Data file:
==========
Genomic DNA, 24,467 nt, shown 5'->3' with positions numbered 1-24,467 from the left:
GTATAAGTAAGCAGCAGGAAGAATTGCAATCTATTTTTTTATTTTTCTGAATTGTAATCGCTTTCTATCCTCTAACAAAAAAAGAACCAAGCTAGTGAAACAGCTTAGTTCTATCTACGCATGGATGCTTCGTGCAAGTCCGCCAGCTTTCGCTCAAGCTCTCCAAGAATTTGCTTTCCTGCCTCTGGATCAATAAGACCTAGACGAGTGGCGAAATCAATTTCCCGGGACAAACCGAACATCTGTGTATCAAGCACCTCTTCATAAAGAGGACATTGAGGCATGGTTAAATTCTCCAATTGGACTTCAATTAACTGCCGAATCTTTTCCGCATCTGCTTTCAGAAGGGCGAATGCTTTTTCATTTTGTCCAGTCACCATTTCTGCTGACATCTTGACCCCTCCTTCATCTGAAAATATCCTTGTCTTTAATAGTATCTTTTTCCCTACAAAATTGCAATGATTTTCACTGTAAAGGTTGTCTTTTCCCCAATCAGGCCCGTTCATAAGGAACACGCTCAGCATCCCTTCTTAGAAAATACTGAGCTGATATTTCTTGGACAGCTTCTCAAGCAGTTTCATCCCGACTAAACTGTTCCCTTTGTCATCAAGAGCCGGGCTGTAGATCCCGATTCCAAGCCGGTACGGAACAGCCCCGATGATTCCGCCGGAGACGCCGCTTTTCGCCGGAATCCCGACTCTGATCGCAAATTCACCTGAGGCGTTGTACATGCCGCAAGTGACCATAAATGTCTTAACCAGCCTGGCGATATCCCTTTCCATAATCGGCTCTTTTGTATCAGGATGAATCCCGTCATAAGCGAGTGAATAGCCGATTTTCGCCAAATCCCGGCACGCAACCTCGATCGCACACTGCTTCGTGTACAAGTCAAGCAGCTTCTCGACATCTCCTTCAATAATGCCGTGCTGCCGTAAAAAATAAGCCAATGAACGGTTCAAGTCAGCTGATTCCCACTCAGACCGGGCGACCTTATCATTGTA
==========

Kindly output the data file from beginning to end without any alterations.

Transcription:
Genomic DNA, 24,467 nt, shown 5'->3' with positions numbered 1-24,467 from the left:
GTATAAGTAAGCAGCAGGAAGAATTGCAATCTATTTTTTTATTTTTCTGAATTGTAATCGCTTTCTATCCTCTAACAAAAAAAGAACCAAGCTAGTGAAACAGCTTAGTTCTATCTACGCATGGATGCTTCGTGCAAGTCCGCCAGCTTTCGCTCAAGCTCTCCAAGAATTTGCTTTCCTGCCTCTGGATCAATAAGACCTAGACGAGTGGCGAAATCAATTTCCCGGGACAAACCGAACATCTGTGTATCAAGCACCTCTTCATAAAGAGGACATTGAGGCATGGTTAAATTCTCCAATTGGACTTCAATTAACTGCCGAATCTTTTCCGCATCTGCTTTCAGAAGGGCGAATGCTTTTTCATTTTGTCCAGTCACCATTTCTGCTGACATCTTGACCCCTCCTTCATCTGAAAATATCCTTGTCTTTAATAGTATCTTTTTCCCTACAAAATTGCAATGATTTTCACTGTAAAGGTTGTCTTTTCCCCAATCAGGCCCGTTCATAAGGAACACGCTCAGCATCCCTTCTTAGAAAATACTGAGCTGATATTTCTTGGACAGCTTCTCAAGCAGTTTCATCCCGACTAAACTGTTCCCTTTGTCATCAAGAGCCGGGCTGTAGATCCCGATTCCAAGCCGGTACGGAACAGCCCCGATGATTCCGCCGGAGACGCCGCTTTTCGCCGGAATCCCGACTCTGATCGCAAATTCACCTGAGGCGTTGTACATGCCGCAAGTGACCATAAATGTCTTAACCAGCCTGGCGATATCCCTTTCCATAATCGGCTCTTTTGTATCAGGATGAATCCCGTCATAAGCGAGTGAATAGCCGATTTTCGCCAAATCCCGGCACGCAACCTCGATCGCACACTGCTTCGTGTACAAGTCAAGCAGCTTCTCGACATCTCCTTCAATAATGCCGTGCTGCCGTAAAAAATAAGCCAATGAACGGTTCAAGTCAGCTGATTCCCACTCAGACCGGGCGACCTTATCATTGTA